Free Press, MoveOn.org and other critics of Google and
Verizon's agreement on network neutrality principles are trying to
stage a rally Friday at Google's Mountain View, Calif., headquarters.
In an e-mail call to arms, Free Press Online Campaign
Manager Josh Levy was looking for drivers to get people to the rally but
also said there was a bus that was leaving from San Francisco.
"FCC Chairman Julius Genachowski must denounce this deal,
but he won't stand up to this alliance of giant corporations unless we
show that the public is strongly against it," said Levy.
"The Google-Verizon plan would create two separate,
unequal sections of the Internet - a high-speed and exclusive fast lane
for big business, and a slow lane, the "public Internet" that would be
available to the rest of us," he said.
Google and Verizon have agreed that network neutrality
principles, including a nondiscrimination principle, should be made
enforceable by the FCC. But they have also agreed that most of those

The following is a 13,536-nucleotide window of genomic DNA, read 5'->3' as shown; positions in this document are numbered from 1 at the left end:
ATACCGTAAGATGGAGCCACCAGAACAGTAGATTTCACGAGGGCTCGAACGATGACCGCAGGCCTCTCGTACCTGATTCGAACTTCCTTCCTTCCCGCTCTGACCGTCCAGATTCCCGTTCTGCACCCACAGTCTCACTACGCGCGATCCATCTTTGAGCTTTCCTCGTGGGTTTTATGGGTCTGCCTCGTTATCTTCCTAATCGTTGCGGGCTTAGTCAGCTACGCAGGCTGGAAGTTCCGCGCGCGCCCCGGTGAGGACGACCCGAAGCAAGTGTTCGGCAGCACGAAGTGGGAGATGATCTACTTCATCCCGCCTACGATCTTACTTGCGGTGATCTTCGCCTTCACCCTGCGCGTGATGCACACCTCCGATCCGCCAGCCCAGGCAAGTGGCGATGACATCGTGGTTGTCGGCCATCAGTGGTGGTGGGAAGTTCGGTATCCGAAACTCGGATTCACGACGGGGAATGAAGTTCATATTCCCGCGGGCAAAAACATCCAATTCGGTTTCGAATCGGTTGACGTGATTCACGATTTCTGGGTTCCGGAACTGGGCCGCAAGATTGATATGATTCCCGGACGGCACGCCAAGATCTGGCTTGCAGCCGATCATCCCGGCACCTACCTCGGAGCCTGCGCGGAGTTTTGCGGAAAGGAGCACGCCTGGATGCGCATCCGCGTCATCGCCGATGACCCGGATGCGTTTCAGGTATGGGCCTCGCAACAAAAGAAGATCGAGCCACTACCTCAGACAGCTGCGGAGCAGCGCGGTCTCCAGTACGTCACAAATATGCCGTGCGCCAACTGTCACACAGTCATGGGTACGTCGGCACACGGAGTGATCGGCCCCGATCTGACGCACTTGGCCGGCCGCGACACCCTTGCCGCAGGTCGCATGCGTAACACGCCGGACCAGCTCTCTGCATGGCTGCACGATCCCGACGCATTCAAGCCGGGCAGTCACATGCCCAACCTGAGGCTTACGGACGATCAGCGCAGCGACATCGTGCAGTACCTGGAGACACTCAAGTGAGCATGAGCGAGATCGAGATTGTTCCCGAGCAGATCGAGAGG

would not apply to wireless broadband and that networks
should be free to provide online services, separate from the public
Internet, where content providers would be able to pay for faster or
higher quality service, say for high-bandwidth offerings like medical
imaging or video services like a season's worth
of operas in hi-definition (an example the companies used).
Free Press and MoveOn.org are joined by ColorofChange.org,
Credo Action, and the Progressive Change Campaign Committee. It is the
same coalition that dropped off petitions against the companies'
proposal--with what they said were over 300,000 signatures--to
Google's Washington offices earlier this week.
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